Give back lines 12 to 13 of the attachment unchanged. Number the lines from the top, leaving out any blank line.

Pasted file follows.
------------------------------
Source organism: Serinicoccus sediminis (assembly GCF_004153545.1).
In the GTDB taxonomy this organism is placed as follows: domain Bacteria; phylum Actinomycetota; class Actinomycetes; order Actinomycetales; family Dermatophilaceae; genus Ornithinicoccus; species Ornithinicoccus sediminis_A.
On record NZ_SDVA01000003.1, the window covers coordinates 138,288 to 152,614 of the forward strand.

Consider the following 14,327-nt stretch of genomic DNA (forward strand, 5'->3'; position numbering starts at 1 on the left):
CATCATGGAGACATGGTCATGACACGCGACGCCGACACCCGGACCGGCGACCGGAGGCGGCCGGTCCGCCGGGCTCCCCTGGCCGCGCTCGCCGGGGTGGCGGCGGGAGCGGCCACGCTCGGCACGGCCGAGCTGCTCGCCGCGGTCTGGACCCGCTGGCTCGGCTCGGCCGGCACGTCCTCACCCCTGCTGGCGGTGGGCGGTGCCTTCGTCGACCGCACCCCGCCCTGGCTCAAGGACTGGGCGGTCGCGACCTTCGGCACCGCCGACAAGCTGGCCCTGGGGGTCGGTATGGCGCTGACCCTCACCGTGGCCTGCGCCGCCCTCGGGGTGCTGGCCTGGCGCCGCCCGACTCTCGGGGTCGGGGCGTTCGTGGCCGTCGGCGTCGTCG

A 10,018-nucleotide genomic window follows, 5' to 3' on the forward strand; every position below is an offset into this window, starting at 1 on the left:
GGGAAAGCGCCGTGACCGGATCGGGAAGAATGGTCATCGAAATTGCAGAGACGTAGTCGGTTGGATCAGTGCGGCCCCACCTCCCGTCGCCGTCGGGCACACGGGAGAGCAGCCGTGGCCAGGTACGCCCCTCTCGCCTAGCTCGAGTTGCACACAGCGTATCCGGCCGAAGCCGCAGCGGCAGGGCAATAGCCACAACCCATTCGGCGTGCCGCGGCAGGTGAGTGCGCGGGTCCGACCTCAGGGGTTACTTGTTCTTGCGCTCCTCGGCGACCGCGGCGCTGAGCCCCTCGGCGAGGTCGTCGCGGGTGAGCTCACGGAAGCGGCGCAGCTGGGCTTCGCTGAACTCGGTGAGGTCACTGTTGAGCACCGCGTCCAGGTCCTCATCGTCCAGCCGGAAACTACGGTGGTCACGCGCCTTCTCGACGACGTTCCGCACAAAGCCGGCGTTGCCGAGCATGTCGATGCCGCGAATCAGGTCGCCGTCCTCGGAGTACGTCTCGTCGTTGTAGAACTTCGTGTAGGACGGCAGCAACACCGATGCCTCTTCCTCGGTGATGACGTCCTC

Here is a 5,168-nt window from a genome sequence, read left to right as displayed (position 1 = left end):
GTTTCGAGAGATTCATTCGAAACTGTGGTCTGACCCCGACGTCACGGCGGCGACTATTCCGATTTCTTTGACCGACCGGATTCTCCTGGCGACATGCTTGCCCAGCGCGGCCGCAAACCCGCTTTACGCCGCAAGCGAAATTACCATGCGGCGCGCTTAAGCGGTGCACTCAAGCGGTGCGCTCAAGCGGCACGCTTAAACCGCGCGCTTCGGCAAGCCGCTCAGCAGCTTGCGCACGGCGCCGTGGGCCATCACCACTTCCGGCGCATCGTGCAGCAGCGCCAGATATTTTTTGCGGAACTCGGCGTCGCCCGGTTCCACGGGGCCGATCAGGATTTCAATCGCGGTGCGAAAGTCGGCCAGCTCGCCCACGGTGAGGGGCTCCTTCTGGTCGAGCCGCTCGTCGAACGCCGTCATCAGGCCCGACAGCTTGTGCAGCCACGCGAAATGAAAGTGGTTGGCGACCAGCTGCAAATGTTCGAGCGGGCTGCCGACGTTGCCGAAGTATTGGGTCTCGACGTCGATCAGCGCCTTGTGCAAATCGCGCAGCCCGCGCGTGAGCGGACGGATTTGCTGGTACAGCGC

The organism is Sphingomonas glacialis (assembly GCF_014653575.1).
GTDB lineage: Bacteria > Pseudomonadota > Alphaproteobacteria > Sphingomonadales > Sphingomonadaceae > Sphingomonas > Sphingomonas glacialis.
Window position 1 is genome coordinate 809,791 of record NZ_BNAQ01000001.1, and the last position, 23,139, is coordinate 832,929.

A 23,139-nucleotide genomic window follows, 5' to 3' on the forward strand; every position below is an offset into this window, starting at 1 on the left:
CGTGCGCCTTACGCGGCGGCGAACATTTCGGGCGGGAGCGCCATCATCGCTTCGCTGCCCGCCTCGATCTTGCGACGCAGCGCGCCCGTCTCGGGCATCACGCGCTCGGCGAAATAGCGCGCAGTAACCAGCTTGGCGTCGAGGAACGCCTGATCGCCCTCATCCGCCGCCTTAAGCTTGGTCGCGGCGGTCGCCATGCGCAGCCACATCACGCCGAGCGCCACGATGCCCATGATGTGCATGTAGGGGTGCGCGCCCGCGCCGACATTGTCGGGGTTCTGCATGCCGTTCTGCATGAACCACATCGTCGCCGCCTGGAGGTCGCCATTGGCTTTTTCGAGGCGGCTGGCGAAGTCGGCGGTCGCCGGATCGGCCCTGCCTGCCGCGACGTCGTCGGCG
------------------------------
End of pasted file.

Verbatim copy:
Window position 1 is genome coordinate 809,791 of record NZ_BNAQ01000001.1, and the last position, 23,139, is coordinate 832,929.

A 23,139-nucleotide genomic window follows, 5' to 3' on the forward strand; every position below is an offset into this window, starting at 1 on the left: